Your leaking thatched hut during the restoration of a pre-Enlightenment state.


Hello, my name is Judas Gutenberg and this is my blaag (pronounced as you would the vomit noise "hyroop-bleuach").


decay & ruin
Biosphere II
dead malls
Irving housing

got that wrong

appropriate tech
Arduino μcontrollers
Backwoods Home
Fractal antenna

fun social media stuff

(nobody does!)

Like my brownhouse:
   confidence in your Bing
Thursday, June 17 2010

location: rural Hurley Township, Ulster County, New York

I continued work today on helping Kim get her ancient site live again on I was dealing with a number of problems, including a jumbled backup of the site that left out some important libraries (all of them written in ASP VBScript, the first backend web language I mastered). One amusing problem concerned the inability for the site to set cookies after authenticating a user. It turned out that I'd written the script to set those cookies to expire in 2004, a date far enough into the future that I must have thought it would never come.
But then after I had the site working, it turned out that none of the scripts that save new information to the database were working. Why? Because all the columns with the identity trait had lost this trait (and, as mentioned in yesterday's entry, this cannot be changed on an existing table when using's cheap charlie shared hosting plan. I had to blow all those tables away and start again from scratch. It was depressing, and it certainly didn't dispose me kindly to making the switch from Google to Bing for all my web searching needs.
In the end, the key to a successful migration was doing things in the most MySQL (least Microsofty) way possible. I did use the Script Wizard, but it was merely to script out the database (both schema and data). It came to about 14 megabytes of data. Then I used a command line tool called sqlcmd, as in:

sqlcmd -U user -P password -S server -d database -i path

This made it log in remotely to the godaddy server and run all those thousands of lines of exported SQL script. Amazingly, the thing cranked through for about a half hour and ended without throwing any errors. And there it was, the copied database, completely moved and without my having had to do anything manually to the data. The only caveat was that sqlcmd was broken on Woodchuck (my main rig), so I had to install it on one of my other computers, a cranky old machine running Windows Server 2003 on a Pentium IV. With Microsoft crapware, you can never just install what you want. I had to install all of SQL Server 2005, a process that took well over an hour and whose progress was impossible to gauge based on its useless spectacle of progress bars (one after another after another). Brilliant user interface guys! It really gives me confidence in your Bing search results!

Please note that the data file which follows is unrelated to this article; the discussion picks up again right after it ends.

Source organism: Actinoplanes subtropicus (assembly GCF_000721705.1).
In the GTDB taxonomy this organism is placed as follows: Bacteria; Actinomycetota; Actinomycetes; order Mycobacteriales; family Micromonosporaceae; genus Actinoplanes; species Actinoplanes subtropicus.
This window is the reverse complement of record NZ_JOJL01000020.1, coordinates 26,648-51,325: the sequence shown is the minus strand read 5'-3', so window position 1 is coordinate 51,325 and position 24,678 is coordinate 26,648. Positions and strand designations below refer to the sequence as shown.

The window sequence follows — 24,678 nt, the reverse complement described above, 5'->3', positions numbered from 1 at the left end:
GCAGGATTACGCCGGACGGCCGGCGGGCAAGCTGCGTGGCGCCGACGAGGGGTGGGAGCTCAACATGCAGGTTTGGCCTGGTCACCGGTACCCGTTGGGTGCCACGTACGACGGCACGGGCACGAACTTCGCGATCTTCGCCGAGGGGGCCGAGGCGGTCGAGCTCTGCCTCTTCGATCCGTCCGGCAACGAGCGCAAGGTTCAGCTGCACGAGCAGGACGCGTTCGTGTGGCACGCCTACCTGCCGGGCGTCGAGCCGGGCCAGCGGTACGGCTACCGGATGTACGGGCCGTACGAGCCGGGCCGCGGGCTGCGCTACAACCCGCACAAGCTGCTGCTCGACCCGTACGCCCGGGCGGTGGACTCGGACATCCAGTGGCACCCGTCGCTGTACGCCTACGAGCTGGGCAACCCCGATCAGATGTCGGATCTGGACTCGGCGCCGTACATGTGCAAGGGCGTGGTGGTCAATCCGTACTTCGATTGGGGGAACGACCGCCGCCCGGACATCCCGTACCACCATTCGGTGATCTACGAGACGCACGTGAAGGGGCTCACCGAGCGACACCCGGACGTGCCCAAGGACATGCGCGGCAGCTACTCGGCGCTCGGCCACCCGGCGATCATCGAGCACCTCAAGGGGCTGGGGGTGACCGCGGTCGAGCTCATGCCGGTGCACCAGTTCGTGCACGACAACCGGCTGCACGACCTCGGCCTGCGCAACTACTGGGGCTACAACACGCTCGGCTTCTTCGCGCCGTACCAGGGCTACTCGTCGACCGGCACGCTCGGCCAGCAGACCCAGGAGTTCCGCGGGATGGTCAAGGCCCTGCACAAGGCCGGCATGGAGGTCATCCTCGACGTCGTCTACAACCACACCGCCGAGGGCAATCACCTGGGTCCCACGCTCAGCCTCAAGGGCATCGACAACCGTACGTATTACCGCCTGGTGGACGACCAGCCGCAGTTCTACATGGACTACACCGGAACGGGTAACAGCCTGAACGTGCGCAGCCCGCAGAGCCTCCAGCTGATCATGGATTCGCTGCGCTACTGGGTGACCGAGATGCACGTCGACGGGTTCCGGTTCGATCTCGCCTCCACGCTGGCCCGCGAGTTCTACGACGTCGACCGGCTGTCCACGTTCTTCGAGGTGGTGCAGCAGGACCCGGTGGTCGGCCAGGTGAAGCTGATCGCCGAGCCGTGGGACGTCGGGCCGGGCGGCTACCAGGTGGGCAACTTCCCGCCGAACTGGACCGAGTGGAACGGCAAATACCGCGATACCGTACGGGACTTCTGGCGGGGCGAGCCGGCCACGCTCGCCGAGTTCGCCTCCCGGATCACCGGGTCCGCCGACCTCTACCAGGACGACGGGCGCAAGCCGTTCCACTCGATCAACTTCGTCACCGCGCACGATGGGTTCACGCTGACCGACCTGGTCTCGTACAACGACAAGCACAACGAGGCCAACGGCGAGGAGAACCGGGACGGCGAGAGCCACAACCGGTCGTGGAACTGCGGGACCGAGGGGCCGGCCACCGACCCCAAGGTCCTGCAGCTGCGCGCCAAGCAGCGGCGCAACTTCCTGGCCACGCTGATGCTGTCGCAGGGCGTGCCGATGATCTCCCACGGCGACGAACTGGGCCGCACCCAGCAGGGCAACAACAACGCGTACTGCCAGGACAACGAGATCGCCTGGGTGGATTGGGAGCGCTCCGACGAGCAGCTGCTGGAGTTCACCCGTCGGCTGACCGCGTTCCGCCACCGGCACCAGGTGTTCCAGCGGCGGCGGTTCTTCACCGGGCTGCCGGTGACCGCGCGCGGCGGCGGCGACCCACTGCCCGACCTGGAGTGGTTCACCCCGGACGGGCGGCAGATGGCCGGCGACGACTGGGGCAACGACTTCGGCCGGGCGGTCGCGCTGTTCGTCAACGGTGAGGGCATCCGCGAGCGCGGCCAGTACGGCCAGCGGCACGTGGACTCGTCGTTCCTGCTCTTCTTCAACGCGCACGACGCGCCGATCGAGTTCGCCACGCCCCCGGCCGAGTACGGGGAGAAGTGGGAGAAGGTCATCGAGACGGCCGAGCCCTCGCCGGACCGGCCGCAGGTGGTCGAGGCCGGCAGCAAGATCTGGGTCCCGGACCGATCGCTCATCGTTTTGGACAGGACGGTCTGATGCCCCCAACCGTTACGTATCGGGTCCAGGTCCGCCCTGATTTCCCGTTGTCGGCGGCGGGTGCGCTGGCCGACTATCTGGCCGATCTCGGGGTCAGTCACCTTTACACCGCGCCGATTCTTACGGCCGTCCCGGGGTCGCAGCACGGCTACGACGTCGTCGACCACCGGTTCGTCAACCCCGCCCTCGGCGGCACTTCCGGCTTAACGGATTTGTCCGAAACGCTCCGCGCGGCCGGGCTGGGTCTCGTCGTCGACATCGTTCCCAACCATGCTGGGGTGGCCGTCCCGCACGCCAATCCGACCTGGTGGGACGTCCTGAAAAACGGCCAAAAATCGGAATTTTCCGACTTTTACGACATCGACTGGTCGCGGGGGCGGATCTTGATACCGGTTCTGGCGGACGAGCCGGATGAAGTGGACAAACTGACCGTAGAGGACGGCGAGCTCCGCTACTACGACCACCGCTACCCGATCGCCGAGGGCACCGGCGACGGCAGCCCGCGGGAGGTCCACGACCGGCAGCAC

At some point this evening Gretchen and I watched The Informant!, a somewhat wacky and anachronistic take on the ADM ("Supermarket to the World") price fixing scandal and Mark Whitacre, the highly-placed mole who exposed it. Whitacre is a complicated and semi-delusional character, and one has difficulty sorting out his truths from his lies. And then there's his own involvement in various frauds and money-laundering schemes. I'd first heard a straight account of this story in an episode of This American Life, and had found it fascinating and disturbing. The take in The Informant! was more comic, mostly due to the heavy use of 1950s-era sitcom music. I have to say that the movie left me a bit confused about what actually had happened, whereas things had been perfectly clear to me after hearing the episode on This American Life. That's the power of radio.

I stayed up very late tonight trying to work on a vexing and difficult programming job that I've been alternately procrastinating and being confused by over the past month. I ended up making some real progress, but I also made some mis-steps, like when I accidentally deleted a big directory from the TortoiseSVN repository and then had to restore it (a process that isn't anywhere near as easy as it should be).

For linking purposes this article's URL is:

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